Take it easy Echo, we have already established that Walther was wrong in his assessment of the “Reformed.” It is more likely he was talking about the “Reformed” who were into revivalism. Even Darryl Hart established that many Presbyterians and other Reformed offshoots were sidetracked into supping with the revivalists. And, no doubt, there were many Lutherans who drank deeply from revivalism too. It was running rampant in America during Walther’s time. We all know that confessional Calvinism and confessional Lutheranism is a lot different than revivalism. So, let’s stick with the issues that divide confessional Lutherans and the confessionally Reformed. The debate would be more fruitful if we could stick with each others confessional statements. And then, of course, on the Reformed side, you have the neo’s and theo’s, as Zrim calls them. They have problems with basing Christianity on the confessional statements. There are ways and means of changing and revising confessional statements, so, lets try to get more clarity in what divides us and determine how critical the issues are that do divide us.

    Methodology is probably another important issue in trying to bring clarity to doctrinal debates. Do we have to revert to logic and philosophy when debating doctrinal differences? Does that confuse matters more than help? I know there will be a lot of disagreement here and probably few of us are sufficiently trained in logic and philosophy for us to get very far in that regard anyways. Is comparing and contrasting confessional statements and then going to major historical theologians, biblical theologians and sytematic theologians to determine why confessional statements were written as they were an alternative method that can possibly bring more clarity, or, are there also inherent problems with this method too?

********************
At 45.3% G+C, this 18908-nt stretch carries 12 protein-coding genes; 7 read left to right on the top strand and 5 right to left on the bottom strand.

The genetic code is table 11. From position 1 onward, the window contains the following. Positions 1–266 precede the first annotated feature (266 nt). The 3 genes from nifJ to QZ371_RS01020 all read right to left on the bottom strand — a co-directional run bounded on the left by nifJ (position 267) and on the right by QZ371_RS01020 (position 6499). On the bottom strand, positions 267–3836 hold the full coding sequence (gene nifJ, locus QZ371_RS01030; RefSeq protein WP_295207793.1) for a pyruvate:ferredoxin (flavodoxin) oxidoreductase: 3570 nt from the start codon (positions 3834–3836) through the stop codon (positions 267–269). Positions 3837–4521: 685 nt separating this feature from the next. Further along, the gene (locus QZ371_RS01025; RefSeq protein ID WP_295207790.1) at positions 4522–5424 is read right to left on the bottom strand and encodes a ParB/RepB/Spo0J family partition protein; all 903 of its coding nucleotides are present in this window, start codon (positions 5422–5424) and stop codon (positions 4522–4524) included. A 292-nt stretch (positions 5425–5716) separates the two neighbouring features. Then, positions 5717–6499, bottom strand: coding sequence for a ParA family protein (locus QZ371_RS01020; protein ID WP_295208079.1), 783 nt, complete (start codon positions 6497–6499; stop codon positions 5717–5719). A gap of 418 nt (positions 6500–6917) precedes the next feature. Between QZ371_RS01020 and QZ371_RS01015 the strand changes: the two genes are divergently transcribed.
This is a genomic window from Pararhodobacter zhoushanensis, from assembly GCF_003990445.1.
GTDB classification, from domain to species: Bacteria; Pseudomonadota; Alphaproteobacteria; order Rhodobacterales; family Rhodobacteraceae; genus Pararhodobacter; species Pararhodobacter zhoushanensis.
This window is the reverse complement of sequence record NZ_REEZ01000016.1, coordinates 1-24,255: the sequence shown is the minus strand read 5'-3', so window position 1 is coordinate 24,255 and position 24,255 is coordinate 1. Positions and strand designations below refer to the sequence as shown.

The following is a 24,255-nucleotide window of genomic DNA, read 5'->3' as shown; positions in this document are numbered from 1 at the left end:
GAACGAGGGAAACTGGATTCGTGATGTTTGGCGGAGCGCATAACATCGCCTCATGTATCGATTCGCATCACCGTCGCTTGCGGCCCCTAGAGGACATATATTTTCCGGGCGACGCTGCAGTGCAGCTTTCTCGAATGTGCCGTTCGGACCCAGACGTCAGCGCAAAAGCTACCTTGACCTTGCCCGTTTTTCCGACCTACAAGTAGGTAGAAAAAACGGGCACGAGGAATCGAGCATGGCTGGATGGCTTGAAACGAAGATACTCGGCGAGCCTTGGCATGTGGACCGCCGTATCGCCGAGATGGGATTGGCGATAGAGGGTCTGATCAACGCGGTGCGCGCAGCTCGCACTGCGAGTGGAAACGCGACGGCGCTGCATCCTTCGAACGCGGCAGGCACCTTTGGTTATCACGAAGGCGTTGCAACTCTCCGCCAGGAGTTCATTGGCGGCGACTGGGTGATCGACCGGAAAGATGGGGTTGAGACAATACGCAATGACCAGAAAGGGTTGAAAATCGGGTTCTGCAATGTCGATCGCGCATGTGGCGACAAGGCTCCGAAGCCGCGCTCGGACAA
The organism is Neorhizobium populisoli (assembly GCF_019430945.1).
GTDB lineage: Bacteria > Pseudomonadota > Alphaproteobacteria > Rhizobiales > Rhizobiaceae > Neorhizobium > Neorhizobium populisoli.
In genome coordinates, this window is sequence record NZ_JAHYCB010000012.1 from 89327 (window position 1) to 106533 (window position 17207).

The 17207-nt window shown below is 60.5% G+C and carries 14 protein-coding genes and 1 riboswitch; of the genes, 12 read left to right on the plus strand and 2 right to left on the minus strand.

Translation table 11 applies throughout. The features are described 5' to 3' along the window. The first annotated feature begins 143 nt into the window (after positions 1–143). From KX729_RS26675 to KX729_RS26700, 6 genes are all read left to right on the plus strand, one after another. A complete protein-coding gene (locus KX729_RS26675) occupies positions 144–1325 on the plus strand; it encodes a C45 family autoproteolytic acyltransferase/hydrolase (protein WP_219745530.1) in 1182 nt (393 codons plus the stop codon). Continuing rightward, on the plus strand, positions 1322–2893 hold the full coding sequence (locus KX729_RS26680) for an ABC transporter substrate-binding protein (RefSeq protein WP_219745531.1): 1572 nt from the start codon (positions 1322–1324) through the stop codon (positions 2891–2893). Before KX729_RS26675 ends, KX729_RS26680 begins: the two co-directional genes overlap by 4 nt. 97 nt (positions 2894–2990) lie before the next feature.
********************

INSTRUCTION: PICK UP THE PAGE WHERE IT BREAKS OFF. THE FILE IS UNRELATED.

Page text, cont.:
What exactly have we establised so far as the major dividing points between the confessional Lutherans and the confessional Calvinists? And how and why do those who are not strict confessionalists differ from both of us too? Those are the questions that may help us sort this out better.

    I don’t have time now but I will try to write something out later which I see as the major dividing points at this time. It is always good to summarize as we proceed on in these debates. And lets try to make an effort to keep the comments away from mud-slinging and try to maintain a semblance of clear, and dare I say, rational debate. Please no laughter- I know you guys think us Lutherans are fideists. Us Lutherans? I think I am the only Lutheran commenting here.

  9. John Yeazel says:

    In regards to my Lutherans are fideists remark, I tend to look at it in this way, Lutherans are less prone to try to connect the dots of seemingly contradictory scriptural passages with logic and reason. They let them stand as is and are more comfortable with paradox and mystery in some of the more confusing doctrinal issues. I happen to enjoy reading Horton’s interpretations of covenant theology and am working through his 4 book covenant drama series as we speak. I think his system of interpreting the covenant of Abraham (as royal grant) and the covenant with Moses lends itself to a helpful distinction between the Law and the Gospel without mixing the two and keeping both Law and Gospel in their proper perspective. I personally think the Reformed worked out the distinctions between Law and Gospel, in their covenant theology, better than Lutherans did, I also think that Luther, in his commentary on Galatians, had the same idea going on which the Reformed Calvinistis expanded on and made more clear.